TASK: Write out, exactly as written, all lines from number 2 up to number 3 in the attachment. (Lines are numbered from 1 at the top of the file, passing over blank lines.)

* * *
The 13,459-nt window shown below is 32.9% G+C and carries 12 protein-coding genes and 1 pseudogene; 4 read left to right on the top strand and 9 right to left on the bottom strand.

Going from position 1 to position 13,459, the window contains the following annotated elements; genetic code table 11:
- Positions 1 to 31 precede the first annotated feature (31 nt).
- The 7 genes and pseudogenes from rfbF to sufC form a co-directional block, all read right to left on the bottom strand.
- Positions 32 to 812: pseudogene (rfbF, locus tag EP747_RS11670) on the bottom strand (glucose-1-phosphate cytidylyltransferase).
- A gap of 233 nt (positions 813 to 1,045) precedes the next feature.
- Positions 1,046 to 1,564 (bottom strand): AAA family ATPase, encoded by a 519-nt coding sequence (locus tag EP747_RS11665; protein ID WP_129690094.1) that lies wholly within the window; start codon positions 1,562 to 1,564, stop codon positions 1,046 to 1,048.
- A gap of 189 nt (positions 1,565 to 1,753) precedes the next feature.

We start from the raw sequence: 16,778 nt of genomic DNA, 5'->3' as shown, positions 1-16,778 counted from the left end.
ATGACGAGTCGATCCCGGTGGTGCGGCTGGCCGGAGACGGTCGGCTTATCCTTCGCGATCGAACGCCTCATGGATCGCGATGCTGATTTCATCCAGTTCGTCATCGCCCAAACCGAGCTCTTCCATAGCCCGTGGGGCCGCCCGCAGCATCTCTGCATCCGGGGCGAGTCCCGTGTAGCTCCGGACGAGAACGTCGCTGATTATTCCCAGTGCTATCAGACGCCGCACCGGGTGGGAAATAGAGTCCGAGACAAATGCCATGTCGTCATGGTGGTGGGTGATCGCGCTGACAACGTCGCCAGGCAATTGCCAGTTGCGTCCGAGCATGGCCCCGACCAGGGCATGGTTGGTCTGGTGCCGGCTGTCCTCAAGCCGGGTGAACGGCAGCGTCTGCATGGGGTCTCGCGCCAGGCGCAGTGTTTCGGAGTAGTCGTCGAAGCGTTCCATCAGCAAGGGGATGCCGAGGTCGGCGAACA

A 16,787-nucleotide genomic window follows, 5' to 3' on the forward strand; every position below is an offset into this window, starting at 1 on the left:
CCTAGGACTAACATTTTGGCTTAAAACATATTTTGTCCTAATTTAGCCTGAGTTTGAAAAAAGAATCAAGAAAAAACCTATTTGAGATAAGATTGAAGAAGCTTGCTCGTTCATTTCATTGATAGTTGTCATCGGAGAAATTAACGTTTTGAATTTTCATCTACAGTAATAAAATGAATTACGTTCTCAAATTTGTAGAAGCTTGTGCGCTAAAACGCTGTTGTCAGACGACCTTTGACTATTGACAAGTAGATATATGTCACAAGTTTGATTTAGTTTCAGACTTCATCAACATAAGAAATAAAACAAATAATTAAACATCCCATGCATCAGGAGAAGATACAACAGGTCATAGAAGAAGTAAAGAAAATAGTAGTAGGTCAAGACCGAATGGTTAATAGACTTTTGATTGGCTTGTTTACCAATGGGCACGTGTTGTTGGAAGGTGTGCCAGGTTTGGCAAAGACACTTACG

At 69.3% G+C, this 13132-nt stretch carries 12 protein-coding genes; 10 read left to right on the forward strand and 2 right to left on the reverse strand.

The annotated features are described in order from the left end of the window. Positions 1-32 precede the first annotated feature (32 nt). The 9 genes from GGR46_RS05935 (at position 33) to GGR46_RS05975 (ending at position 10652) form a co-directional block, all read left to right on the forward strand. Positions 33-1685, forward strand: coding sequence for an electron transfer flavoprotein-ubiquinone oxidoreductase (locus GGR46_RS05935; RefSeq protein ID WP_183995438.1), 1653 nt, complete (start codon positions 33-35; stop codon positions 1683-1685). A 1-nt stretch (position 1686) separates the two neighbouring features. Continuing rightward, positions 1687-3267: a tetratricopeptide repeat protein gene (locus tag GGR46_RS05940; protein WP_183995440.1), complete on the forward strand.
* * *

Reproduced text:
Going from position 1 to position 13,459, the window contains the following annotated elements; genetic code table 11:
- Positions 1 to 31 precede the first annotated feature (31 nt).